Get a demo Do I subscribe? News sign-up
Print

Lawyers warn of Olympic ambushes

News, 09 August 2016

SYDNEY: Experts in media law have warned Australian brands against legally-fraught "ambush marketing" during the 2016 Olympic Games, as marketers try to capitalise on the world's biggest sports event.

With broadcast rights-holders hoping to rake in billions of adspend during the Olympics, and with TV presence so expensive during primetime, it's little surprise some brands in Australia are looking for alternative ways to promote themselves.

But Australian legal experts are warning strongly against challenging the regulations during the event with ambush marketing, which may do more harm than good for the brands concerned.

(For more on the strict legal requirements governing Australian brands with regards to marketing during the Olympic Games, read Warc's exclusive report: How Australia's marketers can navigate the Olympics.)

In addition to the existing Australian Consumer Law, the Olympic Insignia Protection Act also comes into play with advertising related to the sporting event, which regulates the commercial use of Olympic expressions in Australia.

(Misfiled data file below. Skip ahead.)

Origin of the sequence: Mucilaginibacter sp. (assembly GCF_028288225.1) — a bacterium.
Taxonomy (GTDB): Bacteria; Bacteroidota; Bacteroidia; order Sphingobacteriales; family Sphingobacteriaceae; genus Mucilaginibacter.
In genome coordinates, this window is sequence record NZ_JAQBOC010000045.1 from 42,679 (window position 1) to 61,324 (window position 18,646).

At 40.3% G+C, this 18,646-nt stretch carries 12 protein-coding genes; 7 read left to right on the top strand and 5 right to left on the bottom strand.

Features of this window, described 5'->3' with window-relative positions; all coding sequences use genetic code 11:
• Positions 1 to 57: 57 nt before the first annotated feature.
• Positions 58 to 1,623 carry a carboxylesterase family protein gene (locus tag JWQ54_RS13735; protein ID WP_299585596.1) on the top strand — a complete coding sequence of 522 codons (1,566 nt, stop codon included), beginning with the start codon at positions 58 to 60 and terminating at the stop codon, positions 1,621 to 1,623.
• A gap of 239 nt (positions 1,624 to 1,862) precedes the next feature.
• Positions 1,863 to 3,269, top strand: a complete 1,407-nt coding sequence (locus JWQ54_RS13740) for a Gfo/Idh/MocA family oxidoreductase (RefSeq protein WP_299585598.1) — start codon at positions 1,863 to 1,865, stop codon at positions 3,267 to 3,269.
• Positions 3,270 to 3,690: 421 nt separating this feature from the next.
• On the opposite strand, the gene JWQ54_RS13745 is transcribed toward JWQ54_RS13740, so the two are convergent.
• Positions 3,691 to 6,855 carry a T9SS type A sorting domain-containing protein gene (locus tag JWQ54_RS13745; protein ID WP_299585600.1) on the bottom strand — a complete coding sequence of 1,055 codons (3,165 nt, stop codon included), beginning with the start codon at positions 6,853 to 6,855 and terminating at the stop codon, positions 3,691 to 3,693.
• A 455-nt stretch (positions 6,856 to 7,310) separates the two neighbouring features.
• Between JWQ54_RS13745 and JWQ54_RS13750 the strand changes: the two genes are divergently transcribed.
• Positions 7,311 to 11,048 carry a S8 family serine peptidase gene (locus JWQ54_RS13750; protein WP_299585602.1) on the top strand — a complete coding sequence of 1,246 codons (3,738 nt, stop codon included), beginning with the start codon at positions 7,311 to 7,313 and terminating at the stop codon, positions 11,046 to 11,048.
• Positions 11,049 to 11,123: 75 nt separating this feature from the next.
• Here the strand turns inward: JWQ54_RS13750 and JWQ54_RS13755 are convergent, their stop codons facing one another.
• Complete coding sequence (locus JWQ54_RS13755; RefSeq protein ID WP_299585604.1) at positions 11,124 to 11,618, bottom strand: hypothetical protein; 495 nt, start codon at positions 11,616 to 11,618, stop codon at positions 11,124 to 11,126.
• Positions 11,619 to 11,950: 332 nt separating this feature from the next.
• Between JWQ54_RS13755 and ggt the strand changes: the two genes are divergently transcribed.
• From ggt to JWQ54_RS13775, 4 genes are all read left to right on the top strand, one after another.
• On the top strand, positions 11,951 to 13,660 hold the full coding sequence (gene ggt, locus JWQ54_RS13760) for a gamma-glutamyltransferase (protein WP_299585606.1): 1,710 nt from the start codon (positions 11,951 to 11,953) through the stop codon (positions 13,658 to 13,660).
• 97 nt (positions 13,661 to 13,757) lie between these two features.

Usage of the words "faster", "higher", "stronger" and the iconic five-ring symbol are also governed by the Act and, in order to use any of these terms or images, a sponsorship agreement or licence is required.

"Whilst most ambush marketers only need to worry about the Australian Consumer Law, when you are playing in the space of the Olympics you need to be worried about this particular Act," said Stephen von Muenster, an Australian advertising, marketing, and media law expert.

However, the Australian Federal Court recently surprised many when it ruled in favour of Telstra, the telecoms and media company, which had been embroiled in a high-profile court case against the Australian Olympic Committee for promoting its Olympic links.

The ruling allowed the company to continue to promote its partnership with the Seven Network, the official rights-holding broadcaster in Australia.

"It may open the floodgates for ambushers to get out there and be a bit more bold," said von Muenster of the ruling.

Data sourced from Warc